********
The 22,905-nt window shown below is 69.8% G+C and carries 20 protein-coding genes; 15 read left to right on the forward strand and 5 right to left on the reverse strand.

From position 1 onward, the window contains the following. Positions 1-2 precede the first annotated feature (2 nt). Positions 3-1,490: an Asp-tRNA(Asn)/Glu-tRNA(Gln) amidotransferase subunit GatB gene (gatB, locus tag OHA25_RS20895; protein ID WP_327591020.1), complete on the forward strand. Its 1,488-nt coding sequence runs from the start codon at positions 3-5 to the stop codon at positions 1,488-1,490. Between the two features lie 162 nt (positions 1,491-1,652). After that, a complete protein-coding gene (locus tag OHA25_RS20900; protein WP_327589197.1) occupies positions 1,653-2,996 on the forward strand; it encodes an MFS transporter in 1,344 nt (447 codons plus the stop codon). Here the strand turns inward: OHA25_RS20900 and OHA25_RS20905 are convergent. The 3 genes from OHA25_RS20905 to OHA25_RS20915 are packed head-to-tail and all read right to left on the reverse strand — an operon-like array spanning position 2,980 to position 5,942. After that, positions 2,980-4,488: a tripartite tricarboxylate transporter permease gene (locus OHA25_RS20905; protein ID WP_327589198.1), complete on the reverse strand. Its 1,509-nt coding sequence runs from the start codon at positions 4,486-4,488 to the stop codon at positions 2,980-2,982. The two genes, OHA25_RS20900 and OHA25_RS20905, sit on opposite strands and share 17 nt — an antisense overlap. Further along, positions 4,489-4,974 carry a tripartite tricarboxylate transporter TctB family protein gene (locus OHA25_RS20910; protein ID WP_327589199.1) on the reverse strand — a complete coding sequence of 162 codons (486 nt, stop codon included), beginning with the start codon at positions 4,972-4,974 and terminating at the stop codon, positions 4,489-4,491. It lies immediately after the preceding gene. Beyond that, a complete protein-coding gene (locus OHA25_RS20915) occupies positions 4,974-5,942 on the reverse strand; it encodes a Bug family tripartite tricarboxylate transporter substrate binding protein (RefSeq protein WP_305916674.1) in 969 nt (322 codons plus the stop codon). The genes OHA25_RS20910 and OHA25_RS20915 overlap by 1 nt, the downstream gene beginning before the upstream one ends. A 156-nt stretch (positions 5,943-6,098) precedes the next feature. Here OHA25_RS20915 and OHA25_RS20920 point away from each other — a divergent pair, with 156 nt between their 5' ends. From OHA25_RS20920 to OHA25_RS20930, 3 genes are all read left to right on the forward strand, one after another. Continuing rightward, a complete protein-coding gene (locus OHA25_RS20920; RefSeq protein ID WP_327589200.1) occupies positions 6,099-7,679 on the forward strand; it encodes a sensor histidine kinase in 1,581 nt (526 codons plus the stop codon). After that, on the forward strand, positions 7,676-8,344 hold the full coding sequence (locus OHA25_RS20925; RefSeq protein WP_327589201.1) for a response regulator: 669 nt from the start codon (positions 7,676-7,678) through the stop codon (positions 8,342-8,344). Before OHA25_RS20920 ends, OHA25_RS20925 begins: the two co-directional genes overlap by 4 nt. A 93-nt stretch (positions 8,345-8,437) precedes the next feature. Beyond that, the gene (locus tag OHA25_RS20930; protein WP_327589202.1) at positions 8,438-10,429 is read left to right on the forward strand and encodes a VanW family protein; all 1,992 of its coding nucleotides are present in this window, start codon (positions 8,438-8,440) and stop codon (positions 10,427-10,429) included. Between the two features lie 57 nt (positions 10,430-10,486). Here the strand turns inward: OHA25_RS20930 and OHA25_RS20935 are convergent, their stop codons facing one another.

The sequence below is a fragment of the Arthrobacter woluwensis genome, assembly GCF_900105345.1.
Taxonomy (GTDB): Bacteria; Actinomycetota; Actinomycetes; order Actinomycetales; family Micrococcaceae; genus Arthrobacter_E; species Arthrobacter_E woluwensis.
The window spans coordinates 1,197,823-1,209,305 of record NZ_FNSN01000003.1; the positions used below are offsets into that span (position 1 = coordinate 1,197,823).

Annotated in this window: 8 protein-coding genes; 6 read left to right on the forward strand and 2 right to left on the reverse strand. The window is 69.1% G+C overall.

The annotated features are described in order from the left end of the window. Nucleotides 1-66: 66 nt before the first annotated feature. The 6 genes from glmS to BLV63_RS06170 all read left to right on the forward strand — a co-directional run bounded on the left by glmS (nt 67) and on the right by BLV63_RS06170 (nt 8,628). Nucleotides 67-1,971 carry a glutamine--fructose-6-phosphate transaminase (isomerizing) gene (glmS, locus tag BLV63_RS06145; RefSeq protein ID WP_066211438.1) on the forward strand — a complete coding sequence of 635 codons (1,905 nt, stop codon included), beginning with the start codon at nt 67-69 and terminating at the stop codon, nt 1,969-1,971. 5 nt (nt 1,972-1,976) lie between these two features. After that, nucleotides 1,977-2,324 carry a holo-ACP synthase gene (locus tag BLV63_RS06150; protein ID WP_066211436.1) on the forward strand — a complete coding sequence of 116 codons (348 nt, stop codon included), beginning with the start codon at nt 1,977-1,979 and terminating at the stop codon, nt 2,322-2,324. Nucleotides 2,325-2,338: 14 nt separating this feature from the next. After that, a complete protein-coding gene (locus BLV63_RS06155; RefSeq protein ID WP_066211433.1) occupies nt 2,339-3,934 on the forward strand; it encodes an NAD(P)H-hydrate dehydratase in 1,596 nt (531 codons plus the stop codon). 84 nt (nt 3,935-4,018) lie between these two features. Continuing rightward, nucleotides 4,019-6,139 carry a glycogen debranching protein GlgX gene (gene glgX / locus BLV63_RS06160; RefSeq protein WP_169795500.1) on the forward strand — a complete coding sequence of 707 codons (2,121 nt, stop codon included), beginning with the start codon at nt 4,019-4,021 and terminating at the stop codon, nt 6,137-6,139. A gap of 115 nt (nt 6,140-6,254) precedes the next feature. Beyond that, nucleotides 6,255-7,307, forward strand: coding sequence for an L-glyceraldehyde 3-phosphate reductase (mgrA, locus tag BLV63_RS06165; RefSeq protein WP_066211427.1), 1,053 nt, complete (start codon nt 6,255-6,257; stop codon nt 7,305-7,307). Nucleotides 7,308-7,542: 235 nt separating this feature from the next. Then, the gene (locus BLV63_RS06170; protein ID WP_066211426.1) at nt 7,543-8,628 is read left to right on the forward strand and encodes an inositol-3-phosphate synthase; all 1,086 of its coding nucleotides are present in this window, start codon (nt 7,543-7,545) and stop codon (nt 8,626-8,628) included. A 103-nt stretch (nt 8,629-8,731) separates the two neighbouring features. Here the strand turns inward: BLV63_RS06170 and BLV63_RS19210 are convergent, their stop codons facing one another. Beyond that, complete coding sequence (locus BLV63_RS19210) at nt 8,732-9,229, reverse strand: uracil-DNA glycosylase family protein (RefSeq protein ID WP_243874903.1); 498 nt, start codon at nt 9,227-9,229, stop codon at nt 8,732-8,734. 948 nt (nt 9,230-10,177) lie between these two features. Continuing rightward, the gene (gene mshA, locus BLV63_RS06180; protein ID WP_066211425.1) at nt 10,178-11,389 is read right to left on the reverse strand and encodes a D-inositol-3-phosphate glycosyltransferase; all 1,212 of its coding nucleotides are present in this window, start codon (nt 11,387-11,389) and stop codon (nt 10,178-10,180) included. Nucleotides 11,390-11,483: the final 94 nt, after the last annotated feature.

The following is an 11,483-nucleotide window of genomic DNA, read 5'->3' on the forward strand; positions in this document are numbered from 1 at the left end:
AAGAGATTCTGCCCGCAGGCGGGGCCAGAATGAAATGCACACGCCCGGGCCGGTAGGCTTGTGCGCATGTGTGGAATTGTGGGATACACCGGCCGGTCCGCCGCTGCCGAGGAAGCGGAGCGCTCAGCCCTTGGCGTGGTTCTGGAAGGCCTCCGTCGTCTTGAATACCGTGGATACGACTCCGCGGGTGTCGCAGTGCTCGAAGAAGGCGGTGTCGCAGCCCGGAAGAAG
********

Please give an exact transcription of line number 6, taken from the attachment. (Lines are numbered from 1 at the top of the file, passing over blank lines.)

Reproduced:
Annotated in this window: 8 protein-coding genes; 6 read left to right on the forward strand and 2 right to left on the reverse strand. The window is 69.1% G+C overall.